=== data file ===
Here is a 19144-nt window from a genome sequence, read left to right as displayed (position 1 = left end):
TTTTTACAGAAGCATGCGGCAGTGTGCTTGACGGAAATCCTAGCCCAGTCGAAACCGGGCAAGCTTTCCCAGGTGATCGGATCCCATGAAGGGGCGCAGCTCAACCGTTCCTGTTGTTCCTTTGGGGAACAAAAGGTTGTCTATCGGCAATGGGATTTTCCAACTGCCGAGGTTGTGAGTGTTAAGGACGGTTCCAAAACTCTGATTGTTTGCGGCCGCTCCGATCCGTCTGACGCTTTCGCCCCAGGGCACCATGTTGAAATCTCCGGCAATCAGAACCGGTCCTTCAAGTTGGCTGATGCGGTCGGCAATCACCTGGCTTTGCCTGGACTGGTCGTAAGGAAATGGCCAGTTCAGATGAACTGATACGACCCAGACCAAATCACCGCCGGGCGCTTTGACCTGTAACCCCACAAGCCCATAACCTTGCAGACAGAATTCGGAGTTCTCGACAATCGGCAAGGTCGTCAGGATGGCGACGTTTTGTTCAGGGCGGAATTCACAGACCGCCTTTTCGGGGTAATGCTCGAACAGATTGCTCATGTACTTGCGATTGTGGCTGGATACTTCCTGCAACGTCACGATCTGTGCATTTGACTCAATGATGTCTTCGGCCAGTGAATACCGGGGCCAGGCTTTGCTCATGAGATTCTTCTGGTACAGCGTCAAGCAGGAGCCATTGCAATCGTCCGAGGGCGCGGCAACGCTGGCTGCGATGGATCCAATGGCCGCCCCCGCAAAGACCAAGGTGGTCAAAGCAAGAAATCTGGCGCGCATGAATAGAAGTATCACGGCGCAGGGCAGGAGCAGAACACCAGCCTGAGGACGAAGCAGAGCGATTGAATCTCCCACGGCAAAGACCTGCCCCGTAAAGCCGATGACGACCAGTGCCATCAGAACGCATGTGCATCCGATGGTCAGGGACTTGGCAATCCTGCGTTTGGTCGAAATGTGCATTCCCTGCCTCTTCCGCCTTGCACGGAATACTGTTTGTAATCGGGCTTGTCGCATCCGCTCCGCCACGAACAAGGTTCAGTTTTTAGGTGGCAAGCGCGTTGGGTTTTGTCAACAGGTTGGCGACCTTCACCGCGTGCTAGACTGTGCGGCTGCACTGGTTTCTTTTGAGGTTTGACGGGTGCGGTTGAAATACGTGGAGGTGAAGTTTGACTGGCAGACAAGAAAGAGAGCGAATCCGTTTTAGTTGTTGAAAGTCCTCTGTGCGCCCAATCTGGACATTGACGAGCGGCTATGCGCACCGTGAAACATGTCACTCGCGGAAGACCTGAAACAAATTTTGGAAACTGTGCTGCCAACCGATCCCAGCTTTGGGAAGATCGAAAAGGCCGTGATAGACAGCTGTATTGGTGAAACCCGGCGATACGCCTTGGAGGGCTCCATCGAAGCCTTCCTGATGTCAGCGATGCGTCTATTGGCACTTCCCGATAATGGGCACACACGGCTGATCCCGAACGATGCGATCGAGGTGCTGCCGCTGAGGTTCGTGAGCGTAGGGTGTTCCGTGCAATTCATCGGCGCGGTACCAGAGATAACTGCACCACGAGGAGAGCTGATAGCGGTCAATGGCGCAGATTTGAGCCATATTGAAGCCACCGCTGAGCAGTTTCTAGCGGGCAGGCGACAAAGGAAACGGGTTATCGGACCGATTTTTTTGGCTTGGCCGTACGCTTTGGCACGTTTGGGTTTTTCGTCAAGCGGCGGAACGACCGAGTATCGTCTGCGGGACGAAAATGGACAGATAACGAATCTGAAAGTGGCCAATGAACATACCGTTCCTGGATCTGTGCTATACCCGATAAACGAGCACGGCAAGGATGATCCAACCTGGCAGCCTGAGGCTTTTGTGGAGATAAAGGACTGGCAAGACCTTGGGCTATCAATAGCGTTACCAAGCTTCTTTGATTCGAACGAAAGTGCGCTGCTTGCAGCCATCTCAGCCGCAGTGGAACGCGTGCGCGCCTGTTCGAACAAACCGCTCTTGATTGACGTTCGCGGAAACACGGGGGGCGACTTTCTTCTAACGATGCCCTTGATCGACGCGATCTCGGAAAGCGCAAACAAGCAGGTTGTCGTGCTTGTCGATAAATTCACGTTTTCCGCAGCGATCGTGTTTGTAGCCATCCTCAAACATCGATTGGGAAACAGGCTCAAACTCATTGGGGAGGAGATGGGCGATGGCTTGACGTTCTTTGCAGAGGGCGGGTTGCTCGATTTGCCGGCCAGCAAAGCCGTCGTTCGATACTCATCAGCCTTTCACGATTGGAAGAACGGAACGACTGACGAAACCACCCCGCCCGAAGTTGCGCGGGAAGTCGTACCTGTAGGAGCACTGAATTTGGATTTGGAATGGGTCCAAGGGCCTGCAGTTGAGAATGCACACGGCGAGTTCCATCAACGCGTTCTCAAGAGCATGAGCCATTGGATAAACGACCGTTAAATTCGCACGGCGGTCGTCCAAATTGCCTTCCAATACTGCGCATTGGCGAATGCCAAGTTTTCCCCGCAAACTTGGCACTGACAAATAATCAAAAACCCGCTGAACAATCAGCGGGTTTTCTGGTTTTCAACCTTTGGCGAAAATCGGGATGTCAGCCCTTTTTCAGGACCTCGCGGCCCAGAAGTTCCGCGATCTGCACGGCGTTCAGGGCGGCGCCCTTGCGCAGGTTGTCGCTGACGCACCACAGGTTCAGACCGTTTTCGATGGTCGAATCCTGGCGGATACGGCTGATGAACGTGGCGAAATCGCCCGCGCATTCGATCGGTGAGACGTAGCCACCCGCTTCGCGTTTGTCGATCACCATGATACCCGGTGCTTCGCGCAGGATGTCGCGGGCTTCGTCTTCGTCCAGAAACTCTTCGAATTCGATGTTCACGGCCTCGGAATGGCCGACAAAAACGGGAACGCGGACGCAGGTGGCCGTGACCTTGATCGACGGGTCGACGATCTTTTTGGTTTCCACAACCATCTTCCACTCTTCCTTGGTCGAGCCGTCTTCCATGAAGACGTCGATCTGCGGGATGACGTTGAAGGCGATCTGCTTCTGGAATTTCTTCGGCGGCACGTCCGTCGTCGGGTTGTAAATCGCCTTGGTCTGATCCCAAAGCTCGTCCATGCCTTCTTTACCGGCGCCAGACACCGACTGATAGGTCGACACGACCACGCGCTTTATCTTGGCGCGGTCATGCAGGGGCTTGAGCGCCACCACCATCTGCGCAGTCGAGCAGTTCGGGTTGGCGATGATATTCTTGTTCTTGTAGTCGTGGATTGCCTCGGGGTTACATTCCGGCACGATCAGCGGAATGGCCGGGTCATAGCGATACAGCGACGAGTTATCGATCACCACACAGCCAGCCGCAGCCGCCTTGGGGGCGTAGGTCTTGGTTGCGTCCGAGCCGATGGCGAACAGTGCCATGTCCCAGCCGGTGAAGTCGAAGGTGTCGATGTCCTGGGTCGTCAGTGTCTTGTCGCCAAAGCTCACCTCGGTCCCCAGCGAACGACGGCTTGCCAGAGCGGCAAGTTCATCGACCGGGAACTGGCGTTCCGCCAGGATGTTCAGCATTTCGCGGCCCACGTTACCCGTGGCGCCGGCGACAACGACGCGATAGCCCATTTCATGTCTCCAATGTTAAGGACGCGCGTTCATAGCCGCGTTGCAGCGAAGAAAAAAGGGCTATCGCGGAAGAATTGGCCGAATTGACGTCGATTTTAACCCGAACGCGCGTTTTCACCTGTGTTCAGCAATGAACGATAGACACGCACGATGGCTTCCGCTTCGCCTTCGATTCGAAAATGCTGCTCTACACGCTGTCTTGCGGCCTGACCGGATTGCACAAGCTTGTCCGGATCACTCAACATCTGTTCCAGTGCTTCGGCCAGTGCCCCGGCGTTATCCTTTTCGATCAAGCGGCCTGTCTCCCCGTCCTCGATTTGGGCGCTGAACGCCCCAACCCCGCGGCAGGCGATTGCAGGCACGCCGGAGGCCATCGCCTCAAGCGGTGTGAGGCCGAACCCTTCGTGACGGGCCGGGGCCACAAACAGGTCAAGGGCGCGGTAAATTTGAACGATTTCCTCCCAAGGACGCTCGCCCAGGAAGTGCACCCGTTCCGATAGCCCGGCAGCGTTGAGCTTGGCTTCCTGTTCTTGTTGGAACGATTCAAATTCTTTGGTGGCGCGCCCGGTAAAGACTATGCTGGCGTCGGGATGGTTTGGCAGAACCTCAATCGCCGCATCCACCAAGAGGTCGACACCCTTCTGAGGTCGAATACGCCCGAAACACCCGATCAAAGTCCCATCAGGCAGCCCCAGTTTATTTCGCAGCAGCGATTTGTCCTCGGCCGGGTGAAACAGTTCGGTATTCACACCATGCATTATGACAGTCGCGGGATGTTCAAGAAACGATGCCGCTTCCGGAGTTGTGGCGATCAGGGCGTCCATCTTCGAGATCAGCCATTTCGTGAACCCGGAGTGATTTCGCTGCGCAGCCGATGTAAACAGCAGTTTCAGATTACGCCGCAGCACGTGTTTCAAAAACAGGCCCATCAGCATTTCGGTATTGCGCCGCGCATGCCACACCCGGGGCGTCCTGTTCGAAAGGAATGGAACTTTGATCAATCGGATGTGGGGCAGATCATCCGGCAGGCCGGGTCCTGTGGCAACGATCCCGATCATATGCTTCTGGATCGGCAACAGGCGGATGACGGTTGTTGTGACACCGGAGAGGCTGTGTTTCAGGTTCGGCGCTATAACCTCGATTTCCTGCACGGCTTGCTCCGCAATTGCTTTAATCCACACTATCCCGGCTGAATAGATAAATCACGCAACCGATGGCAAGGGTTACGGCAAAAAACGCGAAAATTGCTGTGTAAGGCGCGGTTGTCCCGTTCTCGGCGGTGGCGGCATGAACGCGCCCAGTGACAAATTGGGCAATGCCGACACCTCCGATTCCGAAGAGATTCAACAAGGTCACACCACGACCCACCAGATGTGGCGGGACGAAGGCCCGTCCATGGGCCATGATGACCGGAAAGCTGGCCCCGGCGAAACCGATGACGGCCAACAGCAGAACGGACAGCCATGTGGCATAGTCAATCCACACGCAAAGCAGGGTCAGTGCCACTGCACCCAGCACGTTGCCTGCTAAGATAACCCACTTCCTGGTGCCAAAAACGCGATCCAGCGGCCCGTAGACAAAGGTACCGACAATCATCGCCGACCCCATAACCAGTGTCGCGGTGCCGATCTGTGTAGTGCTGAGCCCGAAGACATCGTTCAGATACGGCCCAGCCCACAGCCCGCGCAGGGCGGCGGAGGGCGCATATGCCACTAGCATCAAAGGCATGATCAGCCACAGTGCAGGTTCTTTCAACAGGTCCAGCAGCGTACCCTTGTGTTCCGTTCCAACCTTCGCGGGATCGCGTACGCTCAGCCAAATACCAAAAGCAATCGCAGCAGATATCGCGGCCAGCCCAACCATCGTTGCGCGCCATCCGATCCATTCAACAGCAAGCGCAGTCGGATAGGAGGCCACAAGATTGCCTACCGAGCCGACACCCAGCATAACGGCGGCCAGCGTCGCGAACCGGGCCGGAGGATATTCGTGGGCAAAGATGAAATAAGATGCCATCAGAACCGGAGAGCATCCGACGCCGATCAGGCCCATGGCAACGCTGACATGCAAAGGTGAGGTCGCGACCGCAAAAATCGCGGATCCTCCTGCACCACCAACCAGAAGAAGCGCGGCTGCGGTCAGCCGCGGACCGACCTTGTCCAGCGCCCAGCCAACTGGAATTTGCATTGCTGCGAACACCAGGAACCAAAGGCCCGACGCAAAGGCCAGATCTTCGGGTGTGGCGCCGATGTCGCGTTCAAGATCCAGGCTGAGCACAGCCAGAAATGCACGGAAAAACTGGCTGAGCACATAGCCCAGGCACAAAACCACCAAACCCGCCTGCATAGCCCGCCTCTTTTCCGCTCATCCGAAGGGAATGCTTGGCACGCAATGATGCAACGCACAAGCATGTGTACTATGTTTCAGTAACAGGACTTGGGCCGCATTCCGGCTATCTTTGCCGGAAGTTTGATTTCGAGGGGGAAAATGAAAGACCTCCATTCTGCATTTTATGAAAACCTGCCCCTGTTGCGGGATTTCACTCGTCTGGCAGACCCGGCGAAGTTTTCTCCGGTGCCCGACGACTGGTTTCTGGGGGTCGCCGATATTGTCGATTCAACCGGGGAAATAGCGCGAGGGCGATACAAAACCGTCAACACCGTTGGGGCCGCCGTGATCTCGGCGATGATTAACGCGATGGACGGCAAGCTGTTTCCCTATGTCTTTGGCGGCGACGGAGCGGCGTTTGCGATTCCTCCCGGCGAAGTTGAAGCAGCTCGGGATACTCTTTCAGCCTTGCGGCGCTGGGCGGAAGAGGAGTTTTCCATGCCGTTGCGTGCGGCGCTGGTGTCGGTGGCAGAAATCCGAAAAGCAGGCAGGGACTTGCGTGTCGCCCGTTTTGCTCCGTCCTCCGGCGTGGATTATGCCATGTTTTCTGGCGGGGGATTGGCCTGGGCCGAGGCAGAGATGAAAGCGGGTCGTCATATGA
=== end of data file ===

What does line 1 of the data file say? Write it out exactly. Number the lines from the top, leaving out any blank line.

Here is a 19144-nt window from a genome sequence, read left to right as displayed (position 1 = left end):